sexta-feira, 15 de abril de 2016
A Euphonious Wail - Psychedelic Prog Rock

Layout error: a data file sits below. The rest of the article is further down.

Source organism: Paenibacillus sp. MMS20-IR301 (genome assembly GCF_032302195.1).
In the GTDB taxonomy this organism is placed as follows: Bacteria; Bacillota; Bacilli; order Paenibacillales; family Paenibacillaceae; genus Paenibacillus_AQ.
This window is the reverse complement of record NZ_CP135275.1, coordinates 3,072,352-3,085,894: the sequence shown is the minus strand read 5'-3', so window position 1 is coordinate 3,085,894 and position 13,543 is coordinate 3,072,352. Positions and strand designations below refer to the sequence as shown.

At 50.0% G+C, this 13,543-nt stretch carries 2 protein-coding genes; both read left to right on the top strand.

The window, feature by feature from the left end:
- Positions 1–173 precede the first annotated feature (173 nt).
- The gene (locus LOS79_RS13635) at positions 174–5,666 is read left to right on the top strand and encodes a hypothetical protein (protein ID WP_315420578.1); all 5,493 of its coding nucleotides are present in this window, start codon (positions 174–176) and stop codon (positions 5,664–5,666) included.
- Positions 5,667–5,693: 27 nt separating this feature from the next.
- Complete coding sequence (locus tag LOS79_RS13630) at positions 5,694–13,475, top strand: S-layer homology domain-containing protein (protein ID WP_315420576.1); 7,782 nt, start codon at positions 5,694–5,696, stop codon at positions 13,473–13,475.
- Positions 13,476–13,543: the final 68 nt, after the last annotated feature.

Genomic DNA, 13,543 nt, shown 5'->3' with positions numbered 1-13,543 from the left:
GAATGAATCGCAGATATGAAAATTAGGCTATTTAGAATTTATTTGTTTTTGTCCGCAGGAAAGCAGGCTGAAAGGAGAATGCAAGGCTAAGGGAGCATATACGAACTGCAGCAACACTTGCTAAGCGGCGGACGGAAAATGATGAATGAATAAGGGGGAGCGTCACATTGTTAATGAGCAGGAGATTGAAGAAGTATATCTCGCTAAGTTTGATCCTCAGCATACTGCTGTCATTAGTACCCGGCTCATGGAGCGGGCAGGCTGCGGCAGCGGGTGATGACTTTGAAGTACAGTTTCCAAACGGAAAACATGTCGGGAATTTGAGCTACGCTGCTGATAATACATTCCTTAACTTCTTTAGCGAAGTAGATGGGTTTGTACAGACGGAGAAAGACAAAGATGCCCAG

Heavily influenced by San Francisco bands (Big Brother and the Trucking Company and The Jefferson Airplane quickly come to mind), the Santa Rosa, California-based A Euphonious Wail was roughly five years behind creative and popular tastes. Not that it seemed to matter given a financially struggling Kapp Records went ahead and signed the quintet to a recording contract. Built around the talents of drummer Doug Hoffman, keyboardist Bart Libby, singer Suzanne Rey, singer/guitarist Steve Tracy and bassist Gary Violetti, the band's self-titled 1973 debut teamed them with producer Brian Ingoldsby (Lowell Levinger of Youngbloods fame reportedly also helped out). While "A Euphonious Wail" had a couple of nice moments, for the most part the LP was surprisingly lame and uninspired. As lead vocalists Rey and Tracy had decent, if unexceptional voices (though Rey tended to screech in the higher registers). The same type of limitations were true of the band as songwriters (all but Hoffman contributing material). Taken individually guitar and keyboard propelled rockers such as 'Pony', 'We've Got the Chance', 'When I Start To Live' and 'F#' weren't bad, but stretched over an entire album, there simply wasn't much that really stood out. The band were even less successful when they tried slowing things down - check out the lame ballads 'Did You Ever' and 'I Want To Be a Star'. (The Michael Hawes cover drawing was interesting. Depending on how you looked at it you saw something completely abstract, or possibly obscene.) Needless to say, the album vanished without a trace, followed in short order by the band.